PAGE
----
Tony Kahn
Tony Kahn
Award-winning producer, writer, and storyteller on public radio and TV
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Boston is home to WGBH-TV—legendary producer of “Masterpiece,” “The French Chef with Julia Child,” “This Old House,” “NOVA,” “ZOOM,” “The American Experience,” and” Frontline”—and WCVB-TV, an ABC affiliate that was winning national attention in the ‘80s and ‘90s for its news, documentaries, and entertainment specials.

I worked at both stations as a producer, director, writer, host, and story teller on over fifty shows. Here are a few of those programs that mean the most to me.



The Day The Cold War Came Home

In “Blacklisted, “ Tony Kahn presents a child’s-eye view of the effects of political repression, including a precipitate slide from affluence to near-poverty, being shunned and denounced by neighbors, living with parents whose whispered conversations would stop whenever a child entered the room.
— Andy Meisler, The New York Times, 1997

The Day the Cold War Came Home tells the story of the fifteen years my family spent under FBI surveillance from 1947 ‘till my father’s death in 1962. He was a Hollywood screenwriter and one of the first victims of the American Red Scare and reign of fear that deprived thousands of people of their reputations and careers.

(I owe special thanks to Cinematographer David Skilikorn for his invaluable contributions not only in shooting all my TV specials but in creating ways early analog video could look like film.)



Here In My Arms

We'd been expecting to find a white child from the US. Instead, we'd found a baby of another country, another culture, another race. A chill went down my spine. Was it the fear of the unknown, or after three years of looking had I finally felt the touch of my child?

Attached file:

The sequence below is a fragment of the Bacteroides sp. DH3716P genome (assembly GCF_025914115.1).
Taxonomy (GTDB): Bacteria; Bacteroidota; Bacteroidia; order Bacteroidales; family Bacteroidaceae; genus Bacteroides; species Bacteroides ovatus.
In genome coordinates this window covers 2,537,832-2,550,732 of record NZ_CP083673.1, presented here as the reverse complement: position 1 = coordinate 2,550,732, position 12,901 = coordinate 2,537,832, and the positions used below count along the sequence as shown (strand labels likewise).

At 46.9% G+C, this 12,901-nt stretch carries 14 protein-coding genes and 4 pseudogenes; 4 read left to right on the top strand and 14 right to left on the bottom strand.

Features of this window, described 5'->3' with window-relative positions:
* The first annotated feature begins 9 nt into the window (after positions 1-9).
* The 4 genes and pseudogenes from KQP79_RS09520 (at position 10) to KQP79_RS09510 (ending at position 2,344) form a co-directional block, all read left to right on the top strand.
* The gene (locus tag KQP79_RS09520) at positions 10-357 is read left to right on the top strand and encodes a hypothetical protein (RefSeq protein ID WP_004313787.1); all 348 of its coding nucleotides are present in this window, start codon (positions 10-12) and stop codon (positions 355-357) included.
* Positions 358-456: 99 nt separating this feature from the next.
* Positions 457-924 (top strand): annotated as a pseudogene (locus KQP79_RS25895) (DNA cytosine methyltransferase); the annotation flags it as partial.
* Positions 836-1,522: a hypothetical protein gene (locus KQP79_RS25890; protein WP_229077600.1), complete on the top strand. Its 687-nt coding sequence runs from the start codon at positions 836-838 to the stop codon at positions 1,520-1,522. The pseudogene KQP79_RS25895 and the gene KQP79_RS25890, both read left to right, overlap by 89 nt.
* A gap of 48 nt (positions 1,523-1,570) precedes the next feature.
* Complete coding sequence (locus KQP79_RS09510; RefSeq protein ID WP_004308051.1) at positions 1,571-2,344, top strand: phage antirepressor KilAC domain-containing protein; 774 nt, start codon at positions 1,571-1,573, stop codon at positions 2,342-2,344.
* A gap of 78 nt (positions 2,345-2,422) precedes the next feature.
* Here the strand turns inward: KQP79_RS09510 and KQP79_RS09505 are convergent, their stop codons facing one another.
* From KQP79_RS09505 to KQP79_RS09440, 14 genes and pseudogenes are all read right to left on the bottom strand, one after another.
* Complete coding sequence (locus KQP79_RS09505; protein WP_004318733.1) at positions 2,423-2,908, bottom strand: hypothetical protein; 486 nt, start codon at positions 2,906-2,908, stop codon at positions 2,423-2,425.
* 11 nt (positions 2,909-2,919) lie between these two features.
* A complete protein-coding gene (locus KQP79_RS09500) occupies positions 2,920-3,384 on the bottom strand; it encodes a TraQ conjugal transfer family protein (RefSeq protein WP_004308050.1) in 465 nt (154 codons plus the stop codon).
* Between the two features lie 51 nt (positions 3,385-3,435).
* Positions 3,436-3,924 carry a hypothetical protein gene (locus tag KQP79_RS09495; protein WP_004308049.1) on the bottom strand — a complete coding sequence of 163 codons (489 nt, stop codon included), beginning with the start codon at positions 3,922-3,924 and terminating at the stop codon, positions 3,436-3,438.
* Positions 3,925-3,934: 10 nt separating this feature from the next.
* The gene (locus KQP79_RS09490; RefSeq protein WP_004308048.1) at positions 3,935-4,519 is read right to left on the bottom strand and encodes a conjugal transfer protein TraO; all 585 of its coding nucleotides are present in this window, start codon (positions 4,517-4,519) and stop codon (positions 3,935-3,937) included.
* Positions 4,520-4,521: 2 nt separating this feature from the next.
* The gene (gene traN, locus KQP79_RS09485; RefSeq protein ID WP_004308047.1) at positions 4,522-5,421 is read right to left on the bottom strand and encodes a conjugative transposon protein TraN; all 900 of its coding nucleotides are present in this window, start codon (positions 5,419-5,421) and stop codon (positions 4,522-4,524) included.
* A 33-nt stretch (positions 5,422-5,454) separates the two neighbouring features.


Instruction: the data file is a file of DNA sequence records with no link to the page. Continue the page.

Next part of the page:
When our son Andrew was three days old, his birth mother in Guadalajara, Mexico, parted with him and offered him up for adoption. Five days later my wife Harriet Reisen and I flew to Mexico to adopt him and bring him to the United States. I wrote and directed this story as a birthday gift to Andrew and to show how the power of family can overcome the boundaries of place, nationality, and race.

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Learning to drive: Three teenage tales

“Stop jumping the clutch!” he yelled at me, as the car lurched forward and stalled for the third time. He got out, slammed the door, and planted himself directly in front of me. “Do it again,” he said, “and this time get — it — right!”

When I was fifteen years old my father decided he’d teach me to drive. It took me twenty-five years before I was ready to tell the story. It’s included as the last part of a half-hour TV trilogy of true tales about growing up in Manchester, New Hampshire in the 1950s, produced for WCVB-TV and the A&E Cable Network.



Mother's Little Network

Arnie Reisman as “François, the Fly-Catching Frenchman”

Mother’s Little Network was a collaboration of twenty-somethings, including Arnie Reisman, Ernie Fosselius, director Dick Bartlet and animator Derek Lamb, and me on a comedy series for PBS.

At the time, public television was under the influence of English programming on the BBC. We wanted to do something with a distinctly American flavor. We never got funding for the series, but the pilot for WGBH-TV held up pretty well.

MOTHER’S LITTLE NEWORK! The only show on PBS with no English host!

Feature Reporting



Click the image above for a Chronicle video sampler.

In the early 1980s, CHRONICLE, a popular daily magazine show on Boston’s WCVB-TV, hired me to do satire and social commentaries on any subject I wanted. It was my first taste of local celebrity. It was also my first experience with the impact of television on the human imagination. People would sometimes stop me on the street after one of my pieces had aired and congratulate or criticize me for things I had never said or done. One major sponsor of the program was so upset by a comment they thought I had made they threatened to pull all their advertising from the station. I’ll never forget how the General Manager defended me. “If you ever pull your advertising from my station,” he yelled at the sponsor, “I’m never going to let you advertise on my station again!”